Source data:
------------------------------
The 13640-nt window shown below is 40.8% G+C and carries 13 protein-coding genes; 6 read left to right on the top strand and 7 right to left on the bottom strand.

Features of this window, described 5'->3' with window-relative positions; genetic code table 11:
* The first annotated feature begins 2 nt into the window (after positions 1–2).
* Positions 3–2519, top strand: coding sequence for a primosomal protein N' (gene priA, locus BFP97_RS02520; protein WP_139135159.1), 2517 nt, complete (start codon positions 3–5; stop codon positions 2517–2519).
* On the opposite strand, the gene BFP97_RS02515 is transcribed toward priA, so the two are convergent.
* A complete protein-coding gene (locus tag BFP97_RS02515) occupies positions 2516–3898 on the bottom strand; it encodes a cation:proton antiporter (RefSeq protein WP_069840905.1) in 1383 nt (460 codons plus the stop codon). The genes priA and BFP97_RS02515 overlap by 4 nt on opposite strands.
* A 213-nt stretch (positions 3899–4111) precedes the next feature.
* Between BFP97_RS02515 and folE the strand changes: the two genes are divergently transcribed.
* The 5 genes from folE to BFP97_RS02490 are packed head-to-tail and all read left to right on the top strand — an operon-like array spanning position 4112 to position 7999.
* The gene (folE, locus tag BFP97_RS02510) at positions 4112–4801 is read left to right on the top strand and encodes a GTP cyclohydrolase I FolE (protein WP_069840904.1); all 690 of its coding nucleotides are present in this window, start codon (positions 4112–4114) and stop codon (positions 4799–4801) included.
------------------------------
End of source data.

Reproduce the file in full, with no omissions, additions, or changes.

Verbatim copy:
The 13640-nt window shown below is 40.8% G+C and carries 13 protein-coding genes; 6 read left to right on the top strand and 7 right to left on the bottom strand.

Features of this window, described 5'->3' with window-relative positions; genetic code table 11:
* The first annotated feature begins 2 nt into the window (after positions 1–2).
* Positions 3–2519, top strand: coding sequence for a primosomal protein N' (gene priA, locus BFP97_RS02520; protein WP_139135159.1), 2517 nt, complete (start codon positions 3–5; stop codon positions 2517–2519).
* On the opposite strand, the gene BFP97_RS02515 is transcribed toward priA, so the two are convergent.
* A complete protein-coding gene (locus tag BFP97_RS02515) occupies positions 2516–3898 on the bottom strand; it encodes a cation:proton antiporter (RefSeq protein WP_069840905.1) in 1383 nt (460 codons plus the stop codon). The genes priA and BFP97_RS02515 overlap by 4 nt on opposite strands.
* A 213-nt stretch (positions 3899–4111) precedes the next feature.
* Between BFP97_RS02515 and folE the strand changes: the two genes are divergently transcribed.
* The 5 genes from folE to BFP97_RS02490 are packed head-to-tail and all read left to right on the top strand — an operon-like array spanning position 4112 to position 7999.
* The gene (folE, locus tag BFP97_RS02510) at positions 4112–4801 is read left to right on the top strand and encodes a GTP cyclohydrolase I FolE (protein WP_069840904.1); all 690 of its coding nucleotides are present in this window, start codon (positions 4112–4114) and stop codon (positions 4799–4801) included.